I’ve traveled to a lot of places and eaten at many establishments…but none have rivaled my visit to Van Gogh is Bipolar. Dining here is not so much about the food as it is the experience. And believe me when I say it is truly a one-of-a-kind spot that will set the benchmark for all other dining experiences you’ll ever have.
I first heard of the place after a friend posted a picture of herself within its chic and kitschy settings. It looked really cool, and the name piqued my interest.
Google told me the resto-cum-healing-space is run by Jetro Rafael, an artist who suffers from bipolar disorder. The restaurant is a culmination of his healing process; sort of an astute culinary therapy.
Tucked at a quiet end of the hipster-abode of Maginhawa Street, the place can be easy to miss, since it’s located within a courtyard accessible only through a (rather hidden) archway. Once through, there’s more hide and seek for the door, which sports a glass mirror on the front, just like a closet.
Stepping through and into the most outlandish (but in a positive way!) cafe I’ve ever seen in my life, I felt like Alice in Wonderland. The ceiling was covered in giant and colourful abstract paintings, while one side of the wall housed wooden counters filled with interesting clutter and paraphernalia. Christmas lights cast a magical yellow glow that was cosy and intimate.
The overall effect was haphazard and chaotic in a quaint, charming way.
The space isn’t very big, but it should seat at least 20.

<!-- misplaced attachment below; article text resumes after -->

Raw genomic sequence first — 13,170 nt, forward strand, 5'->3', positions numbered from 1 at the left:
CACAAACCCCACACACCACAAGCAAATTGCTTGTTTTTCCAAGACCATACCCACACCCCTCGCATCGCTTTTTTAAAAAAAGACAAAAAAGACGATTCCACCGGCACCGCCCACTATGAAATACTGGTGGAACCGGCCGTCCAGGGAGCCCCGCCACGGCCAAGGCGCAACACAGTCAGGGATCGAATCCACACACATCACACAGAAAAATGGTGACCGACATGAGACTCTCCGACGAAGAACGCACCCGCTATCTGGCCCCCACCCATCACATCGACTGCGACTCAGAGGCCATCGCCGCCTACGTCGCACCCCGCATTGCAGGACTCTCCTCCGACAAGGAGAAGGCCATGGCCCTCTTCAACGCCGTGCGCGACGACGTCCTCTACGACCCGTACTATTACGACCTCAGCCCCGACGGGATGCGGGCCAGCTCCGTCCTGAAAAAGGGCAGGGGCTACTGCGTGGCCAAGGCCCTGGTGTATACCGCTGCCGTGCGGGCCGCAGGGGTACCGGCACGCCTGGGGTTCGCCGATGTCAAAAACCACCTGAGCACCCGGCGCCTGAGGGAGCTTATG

At VGIB, emphasis is placed on self-healing rituals – letting go of the stresses of everyday life and just immersing yourself in the good. This is reflected in everything, from the food and drinks to the ‘rituals’ you can perform. Once you’re seated, staff will hand you a beautiful guidebook with hand-drawn doodles, detailing instructions (!) on how to fully enjoy your experience.
Various memorabilia you can fiddle and take pictures with.
The section where I sat at had a red theme, with mirrors framed in gold, a chandelier-styled lamp, tall swiveling chairs and tables with clear glass tops slitted in with notes, coins and maps. The walls, done in red, white and black, were completely covered in writings, doodles and scribbles by previous guests. Spent some time reading the life stories and moments left behind by strangers, and yet feeling a strange closeness to them.
I think the restaurant’s interior accurately describes the chaotic state of mind that many people with mental illness suffer from – but it also gives a message of hope and healing. There is beauty and magic underneath all that disorder and chaos.
Sometimes we show different faces to the world, and it gets tiring and stressful. VGIB is a place where you can actually enjoy putting on masks (and hats, for that matter!). Escape into a fantasy world of being a British gentleman with a top hat, go crazy with a rainbow-coloured afro wig, or be a ship/plane captain, even if it’s just for the night.
PS also great for Instagram photos lol.
Why have a standard teapot when you can have many? Pick your favourite from the teapot counter in the middle of the room – porcelain, china, clay, metal – in a variety of colours and designs.